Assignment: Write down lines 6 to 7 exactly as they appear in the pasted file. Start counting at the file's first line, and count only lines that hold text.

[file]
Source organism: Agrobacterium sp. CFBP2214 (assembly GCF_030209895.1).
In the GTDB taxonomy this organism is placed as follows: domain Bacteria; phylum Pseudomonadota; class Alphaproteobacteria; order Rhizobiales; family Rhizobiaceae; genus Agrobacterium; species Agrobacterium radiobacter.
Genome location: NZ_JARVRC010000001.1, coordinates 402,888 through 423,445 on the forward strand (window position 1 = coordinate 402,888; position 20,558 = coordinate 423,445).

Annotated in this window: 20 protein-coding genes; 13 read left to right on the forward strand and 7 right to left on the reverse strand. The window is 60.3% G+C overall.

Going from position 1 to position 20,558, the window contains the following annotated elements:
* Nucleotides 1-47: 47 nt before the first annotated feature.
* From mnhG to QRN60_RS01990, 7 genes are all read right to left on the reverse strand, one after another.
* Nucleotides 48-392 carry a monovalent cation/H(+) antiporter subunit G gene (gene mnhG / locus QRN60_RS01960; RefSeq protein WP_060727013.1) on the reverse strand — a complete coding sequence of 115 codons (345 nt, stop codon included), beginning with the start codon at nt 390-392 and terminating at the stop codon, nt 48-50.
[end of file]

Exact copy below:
* Nucleotides 1-47: 47 nt before the first annotated feature.
* From mnhG to QRN60_RS01990, 7 genes are all read right to left on the reverse strand, one after another.